In a recent Private Letter Ruling (PLR 201833012), the IRS confirmed that an employer could make nonelective contributions to a 401(k) plan intended to “match” the participant’s student loan repayments. In effect, the employer makes 401(k) matching contributions based on student loan repayments in lieu of 401(k) deferrals. With many employees burdened by student loans, the ability to save for retirement while paying down student debt could provide a powerful recruitment tool and engage employees in the 401(k) plan early in employment.
The student loan repayment (“SLR”) arrangement the IRS approved in the PLR treats participants’ student loan repayments as if they were employee deferrals and applies the plan’s employer matching formula to the amount of those repayments. Employees who enroll in the SLR program can still choose to make salary deferrals to the 401(k) plan, but those salary deferrals will not be matched unless it would yield a higher total employer contribution than the SLR match. The SLR match is not included in matching contributions for purposes of ACP (401(m)) testing, but it would otherwise be subject to 401(k) and other plan testing rules.
While this PLR appears to offer a new design opportunity, it is important to note that a Private Letter Ruling (PLR) can be relied on only by the taxpayer requesting the letter and is limited to the specific arrangement described in it. It took the taxpayer a year to get this PLR issued. Employers interested in pursuing their own SLR program will need to work with their legal counsel to decide whether to apply for their own ruling. This will be especially important for any arrangement that differs from the arrangement described in the PLR. Employers using prototype or volume submitter plans should be extremely careful to make sure that any adoption of such an arrangement will not convert their prototype or volume submitter plan into an individually-designed plan. For some employers, such an arrangement may not be advisable until the prototype or volume submitter sponsor has obtained its own IRS approval.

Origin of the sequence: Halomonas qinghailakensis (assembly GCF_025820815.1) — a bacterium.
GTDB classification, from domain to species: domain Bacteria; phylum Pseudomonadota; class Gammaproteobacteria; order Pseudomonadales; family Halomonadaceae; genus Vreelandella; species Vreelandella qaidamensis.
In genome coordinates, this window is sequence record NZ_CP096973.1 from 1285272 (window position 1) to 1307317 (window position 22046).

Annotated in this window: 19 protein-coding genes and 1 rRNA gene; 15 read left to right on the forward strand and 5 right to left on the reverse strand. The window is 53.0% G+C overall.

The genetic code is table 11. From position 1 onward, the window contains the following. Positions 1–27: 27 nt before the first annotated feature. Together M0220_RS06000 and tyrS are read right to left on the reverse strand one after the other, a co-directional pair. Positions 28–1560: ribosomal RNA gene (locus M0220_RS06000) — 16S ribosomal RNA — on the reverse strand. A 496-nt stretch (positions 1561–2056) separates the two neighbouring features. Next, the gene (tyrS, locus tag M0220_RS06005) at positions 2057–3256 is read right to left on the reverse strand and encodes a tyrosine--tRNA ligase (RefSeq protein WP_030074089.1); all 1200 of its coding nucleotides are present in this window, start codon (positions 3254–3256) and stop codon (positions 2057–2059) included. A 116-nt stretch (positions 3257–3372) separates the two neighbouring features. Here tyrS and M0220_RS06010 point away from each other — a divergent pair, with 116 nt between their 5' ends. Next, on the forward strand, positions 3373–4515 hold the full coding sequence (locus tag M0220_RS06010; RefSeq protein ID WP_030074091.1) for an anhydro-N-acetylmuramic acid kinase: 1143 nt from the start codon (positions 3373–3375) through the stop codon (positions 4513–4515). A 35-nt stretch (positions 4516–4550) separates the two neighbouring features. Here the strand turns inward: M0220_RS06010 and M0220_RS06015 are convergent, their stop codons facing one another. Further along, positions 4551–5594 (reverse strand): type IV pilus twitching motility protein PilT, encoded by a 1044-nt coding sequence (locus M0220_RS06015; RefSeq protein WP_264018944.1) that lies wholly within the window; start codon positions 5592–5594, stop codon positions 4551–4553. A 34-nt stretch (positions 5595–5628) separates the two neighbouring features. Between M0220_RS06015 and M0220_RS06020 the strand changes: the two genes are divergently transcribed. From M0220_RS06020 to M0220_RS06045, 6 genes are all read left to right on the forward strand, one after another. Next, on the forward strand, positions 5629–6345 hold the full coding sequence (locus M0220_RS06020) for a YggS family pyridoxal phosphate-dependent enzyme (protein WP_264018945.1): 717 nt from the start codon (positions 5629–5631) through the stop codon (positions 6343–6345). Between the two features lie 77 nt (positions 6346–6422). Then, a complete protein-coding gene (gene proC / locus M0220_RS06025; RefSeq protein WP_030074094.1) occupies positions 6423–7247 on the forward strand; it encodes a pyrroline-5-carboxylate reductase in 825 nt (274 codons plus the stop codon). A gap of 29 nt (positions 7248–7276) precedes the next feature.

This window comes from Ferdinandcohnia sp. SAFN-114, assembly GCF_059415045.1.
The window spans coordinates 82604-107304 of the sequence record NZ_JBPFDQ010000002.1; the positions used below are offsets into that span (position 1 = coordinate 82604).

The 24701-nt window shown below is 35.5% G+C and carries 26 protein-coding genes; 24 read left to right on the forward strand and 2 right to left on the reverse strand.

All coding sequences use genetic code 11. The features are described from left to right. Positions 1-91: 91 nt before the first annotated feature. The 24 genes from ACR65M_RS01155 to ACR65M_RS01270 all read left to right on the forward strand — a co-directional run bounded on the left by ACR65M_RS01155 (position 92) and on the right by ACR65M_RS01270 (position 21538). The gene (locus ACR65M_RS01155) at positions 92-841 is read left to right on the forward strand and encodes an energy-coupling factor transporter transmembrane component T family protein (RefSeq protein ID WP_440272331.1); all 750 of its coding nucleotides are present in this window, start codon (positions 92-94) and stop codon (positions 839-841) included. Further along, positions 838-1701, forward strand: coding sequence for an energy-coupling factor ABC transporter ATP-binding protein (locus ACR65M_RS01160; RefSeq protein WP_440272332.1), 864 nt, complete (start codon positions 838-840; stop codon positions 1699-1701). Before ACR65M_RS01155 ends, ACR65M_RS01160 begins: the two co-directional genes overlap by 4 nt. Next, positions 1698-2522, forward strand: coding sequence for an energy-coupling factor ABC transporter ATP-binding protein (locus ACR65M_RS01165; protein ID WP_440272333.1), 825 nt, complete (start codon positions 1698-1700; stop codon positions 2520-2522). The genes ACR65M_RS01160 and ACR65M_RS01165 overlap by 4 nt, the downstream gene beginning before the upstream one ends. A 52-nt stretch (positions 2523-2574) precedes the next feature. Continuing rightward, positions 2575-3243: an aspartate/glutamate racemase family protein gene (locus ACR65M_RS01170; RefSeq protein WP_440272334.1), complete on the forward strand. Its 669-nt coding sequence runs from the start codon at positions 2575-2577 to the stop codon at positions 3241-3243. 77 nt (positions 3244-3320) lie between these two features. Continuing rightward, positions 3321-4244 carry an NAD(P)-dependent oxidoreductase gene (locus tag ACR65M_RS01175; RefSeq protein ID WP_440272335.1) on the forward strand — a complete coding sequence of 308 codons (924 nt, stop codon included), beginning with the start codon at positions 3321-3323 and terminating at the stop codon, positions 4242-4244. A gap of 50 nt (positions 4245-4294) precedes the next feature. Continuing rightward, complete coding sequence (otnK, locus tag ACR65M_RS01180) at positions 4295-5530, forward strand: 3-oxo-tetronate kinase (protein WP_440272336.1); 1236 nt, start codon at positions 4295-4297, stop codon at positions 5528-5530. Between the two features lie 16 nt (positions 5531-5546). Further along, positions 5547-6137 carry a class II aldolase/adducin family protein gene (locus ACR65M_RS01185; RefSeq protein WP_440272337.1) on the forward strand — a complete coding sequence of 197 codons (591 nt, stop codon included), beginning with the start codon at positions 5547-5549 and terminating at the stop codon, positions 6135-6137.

It is hoped that the IRS will consider issuing regulations or guidance that can be relied upon generally by all 401(k) plans.
Employers who adopt an SLR arrangement will need to establish additional administration and recordkeeping processes, including a method to confirm that student loan repayments were in fact timely paid to third parties.
Employers wishing to explore this possibility should consult with legal counsel to explore the pros and cons.